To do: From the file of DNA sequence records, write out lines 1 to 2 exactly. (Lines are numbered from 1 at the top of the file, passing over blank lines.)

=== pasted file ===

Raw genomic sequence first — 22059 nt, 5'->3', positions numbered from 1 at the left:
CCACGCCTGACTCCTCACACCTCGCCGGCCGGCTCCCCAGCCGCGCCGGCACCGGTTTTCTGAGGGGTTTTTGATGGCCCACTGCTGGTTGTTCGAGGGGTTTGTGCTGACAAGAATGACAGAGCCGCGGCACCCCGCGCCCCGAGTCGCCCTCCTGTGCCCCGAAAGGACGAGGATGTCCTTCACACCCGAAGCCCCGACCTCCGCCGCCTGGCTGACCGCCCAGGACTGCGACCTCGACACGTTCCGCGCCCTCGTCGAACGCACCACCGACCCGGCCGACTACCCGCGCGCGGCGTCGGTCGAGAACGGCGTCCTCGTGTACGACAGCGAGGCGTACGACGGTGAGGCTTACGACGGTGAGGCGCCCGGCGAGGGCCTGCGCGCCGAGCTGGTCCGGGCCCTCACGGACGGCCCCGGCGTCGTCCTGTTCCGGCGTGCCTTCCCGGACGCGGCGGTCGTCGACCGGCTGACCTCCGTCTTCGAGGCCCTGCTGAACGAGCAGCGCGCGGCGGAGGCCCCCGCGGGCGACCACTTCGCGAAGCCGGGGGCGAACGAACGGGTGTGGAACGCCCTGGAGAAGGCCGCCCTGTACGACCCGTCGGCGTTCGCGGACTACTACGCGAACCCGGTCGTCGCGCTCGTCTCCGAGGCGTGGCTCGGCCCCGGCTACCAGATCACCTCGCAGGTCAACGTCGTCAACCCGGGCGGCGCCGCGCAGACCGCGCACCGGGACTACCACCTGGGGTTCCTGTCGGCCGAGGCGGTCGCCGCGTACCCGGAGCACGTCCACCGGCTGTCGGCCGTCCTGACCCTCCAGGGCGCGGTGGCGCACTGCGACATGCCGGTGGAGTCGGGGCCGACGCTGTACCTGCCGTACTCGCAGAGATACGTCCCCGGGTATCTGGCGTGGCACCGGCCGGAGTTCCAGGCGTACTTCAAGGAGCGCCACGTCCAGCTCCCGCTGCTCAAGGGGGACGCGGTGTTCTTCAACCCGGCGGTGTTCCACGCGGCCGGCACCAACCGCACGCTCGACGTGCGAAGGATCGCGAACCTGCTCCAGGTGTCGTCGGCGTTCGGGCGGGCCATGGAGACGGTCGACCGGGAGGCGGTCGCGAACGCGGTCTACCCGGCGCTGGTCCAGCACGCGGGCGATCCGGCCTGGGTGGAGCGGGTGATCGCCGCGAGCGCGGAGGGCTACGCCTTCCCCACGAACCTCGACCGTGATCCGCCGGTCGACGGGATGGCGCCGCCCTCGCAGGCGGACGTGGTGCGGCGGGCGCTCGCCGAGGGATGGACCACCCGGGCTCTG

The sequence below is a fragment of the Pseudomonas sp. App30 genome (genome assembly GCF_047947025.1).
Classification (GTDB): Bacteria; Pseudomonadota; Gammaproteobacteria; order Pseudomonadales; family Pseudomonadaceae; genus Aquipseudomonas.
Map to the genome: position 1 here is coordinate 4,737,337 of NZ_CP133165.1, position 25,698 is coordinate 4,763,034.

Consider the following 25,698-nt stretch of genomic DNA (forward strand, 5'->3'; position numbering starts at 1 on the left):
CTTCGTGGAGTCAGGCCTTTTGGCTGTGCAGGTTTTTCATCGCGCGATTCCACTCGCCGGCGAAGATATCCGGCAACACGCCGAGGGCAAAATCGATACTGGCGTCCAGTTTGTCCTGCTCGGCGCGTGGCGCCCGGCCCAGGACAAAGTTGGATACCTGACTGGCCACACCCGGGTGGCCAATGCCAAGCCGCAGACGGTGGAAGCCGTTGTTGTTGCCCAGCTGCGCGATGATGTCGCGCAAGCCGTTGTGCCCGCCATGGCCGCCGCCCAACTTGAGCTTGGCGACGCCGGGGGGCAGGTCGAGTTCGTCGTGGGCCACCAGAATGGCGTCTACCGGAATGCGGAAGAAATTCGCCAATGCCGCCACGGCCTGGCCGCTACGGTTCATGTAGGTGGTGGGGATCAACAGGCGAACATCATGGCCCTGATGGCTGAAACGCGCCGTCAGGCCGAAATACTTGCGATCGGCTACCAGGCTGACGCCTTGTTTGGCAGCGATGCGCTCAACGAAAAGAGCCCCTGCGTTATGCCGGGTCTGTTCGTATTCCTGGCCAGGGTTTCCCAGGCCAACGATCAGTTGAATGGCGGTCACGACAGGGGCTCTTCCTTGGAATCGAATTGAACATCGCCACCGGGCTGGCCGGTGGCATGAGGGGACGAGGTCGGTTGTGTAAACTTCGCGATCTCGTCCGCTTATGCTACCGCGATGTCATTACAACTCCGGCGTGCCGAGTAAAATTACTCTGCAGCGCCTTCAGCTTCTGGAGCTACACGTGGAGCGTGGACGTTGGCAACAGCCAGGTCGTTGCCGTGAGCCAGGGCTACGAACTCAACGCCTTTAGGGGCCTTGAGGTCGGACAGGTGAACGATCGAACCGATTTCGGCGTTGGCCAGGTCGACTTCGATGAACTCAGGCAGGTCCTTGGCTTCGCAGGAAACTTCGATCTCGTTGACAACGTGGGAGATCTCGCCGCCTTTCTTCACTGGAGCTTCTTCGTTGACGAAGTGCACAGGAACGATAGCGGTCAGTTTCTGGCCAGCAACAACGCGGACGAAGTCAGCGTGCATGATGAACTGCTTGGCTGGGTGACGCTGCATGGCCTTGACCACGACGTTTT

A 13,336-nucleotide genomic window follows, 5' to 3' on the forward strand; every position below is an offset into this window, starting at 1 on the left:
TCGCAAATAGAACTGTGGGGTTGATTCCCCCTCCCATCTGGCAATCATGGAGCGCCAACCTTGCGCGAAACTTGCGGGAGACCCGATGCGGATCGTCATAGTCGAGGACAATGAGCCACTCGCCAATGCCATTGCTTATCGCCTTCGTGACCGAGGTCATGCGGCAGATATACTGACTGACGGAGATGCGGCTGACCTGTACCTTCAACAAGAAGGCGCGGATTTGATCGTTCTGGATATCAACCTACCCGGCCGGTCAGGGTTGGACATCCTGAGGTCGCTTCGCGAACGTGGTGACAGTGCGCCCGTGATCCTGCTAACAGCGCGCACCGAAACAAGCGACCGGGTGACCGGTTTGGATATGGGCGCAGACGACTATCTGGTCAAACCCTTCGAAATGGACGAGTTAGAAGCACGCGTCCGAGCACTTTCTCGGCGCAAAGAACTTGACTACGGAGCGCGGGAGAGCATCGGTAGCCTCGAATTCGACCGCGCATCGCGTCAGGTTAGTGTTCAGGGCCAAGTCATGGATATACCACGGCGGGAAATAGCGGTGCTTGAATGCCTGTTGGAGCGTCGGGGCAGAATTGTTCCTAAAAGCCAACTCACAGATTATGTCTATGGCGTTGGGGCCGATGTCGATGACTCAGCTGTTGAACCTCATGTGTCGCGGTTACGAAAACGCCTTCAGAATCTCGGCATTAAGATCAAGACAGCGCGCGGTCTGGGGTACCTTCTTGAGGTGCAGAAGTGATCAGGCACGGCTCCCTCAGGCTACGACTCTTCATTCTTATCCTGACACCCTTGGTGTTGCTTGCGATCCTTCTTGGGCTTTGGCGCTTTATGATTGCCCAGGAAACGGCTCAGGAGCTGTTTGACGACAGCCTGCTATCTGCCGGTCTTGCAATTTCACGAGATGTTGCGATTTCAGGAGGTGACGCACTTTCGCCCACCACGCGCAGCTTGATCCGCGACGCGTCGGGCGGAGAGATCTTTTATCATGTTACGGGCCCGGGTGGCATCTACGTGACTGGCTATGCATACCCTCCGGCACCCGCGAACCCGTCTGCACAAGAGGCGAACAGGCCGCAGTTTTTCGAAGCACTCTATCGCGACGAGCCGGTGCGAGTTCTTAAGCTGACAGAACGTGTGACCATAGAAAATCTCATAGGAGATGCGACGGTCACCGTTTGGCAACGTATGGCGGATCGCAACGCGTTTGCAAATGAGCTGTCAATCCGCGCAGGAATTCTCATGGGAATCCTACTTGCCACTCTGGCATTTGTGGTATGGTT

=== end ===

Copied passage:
Raw genomic sequence first — 22059 nt, 5'->3', positions numbered from 1 at the left:
CCACGCCTGACTCCTCACACCTCGCCGGCCGGCTCCCCAGCCGCGCCGGCACCGGTTTTCTGAGGGGTTTTTGATGGCCCACTGCTGGTTGTTCGAGGGGTTTGTGCTGACAAGAATGACAGAGCCGCGGCACCCCGCGCCCCGAGTCGCCCTCCTGTGCCCCGAAAGGACGAGGATGTCCTTCACACCCGAAGCCCCGACCTCCGCCGCCTGGCTGACCGCCCAGGACTGCGACCTCGACACGTTCCGCGCCCTCGTCGAACGCACCACCGACCCGGCCGACTACCCGCGCGCGGCGTCGGTCGAGAACGGCGTCCTCGTGTACGACAGCGAGGCGTACGACGGTGAGGCTTACGACGGTGAGGCGCCCGGCGAGGGCCTGCGCGCCGAGCTGGTCCGGGCCCTCACGGACGGCCCCGGCGTCGTCCTGTTCCGGCGTGCCTTCCCGGACGCGGCGGTCGTCGACCGGCTGACCTCCGTCTTCGAGGCCCTGCTGAACGAGCAGCGCGCGGCGGAGGCCCCCGCGGGCGACCACTTCGCGAAGCCGGGGGCGAACGAACGGGTGTGGAACGCCCTGGAGAAGGCCGCCCTGTACGACCCGTCGGCGTTCGCGGACTACTACGCGAACCCGGTCGTCGCGCTCGTCTCCGAGGCGTGGCTCGGCCCCGGCTACCAGATCACCTCGCAGGTCAACGTCGTCAACCCGGGCGGCGCCGCGCAGACCGCGCACCGGGACTACCACCTGGGGTTCCTGTCGGCCGAGGCGGTCGCCGCGTACCCGGAGCACGTCCACCGGCTGTCGGCCGTCCTGACCCTCCAGGGCGCGGTGGCGCACTGCGACATGCCGGTGGAGTCGGGGCCGACGCTGTACCTGCCGTACTCGCAGAGATACGTCCCCGGGTATCTGGCGTGGCACCGGCCGGAGTTCCAGGCGTACTTCAAGGAGCGCCACGTCCAGCTCCCGCTGCTCAAGGGGGACGCGGTGTTCTTCAACCCGGCGGTGTTCCACGCGGCCGGCACCAACCGCACGCTCGACGTGCGAAGGATCGCGAACCTGCTCCAGGTGTCGTCGGCGTTCGGGCGGGCCATGGAGACGGTCGACCGGGAGGCGGTCGCGAACGCGGTCTACCCGGCGCTGGTCCAGCACGCGGGCGATCCGGCCTGGGTGGAGCGGGTGATCGCCGCGAGCGCGGAGGGCTACGCCTTCCCCACGAACCTCGACCGTGATCCGCCGGTCGACGGGATGGCGCCGCCCTCGCAGGCGGACGTGGTGCGGCGGGCGCTCGCCGAGGGATGGACCACCCGGGCTCTG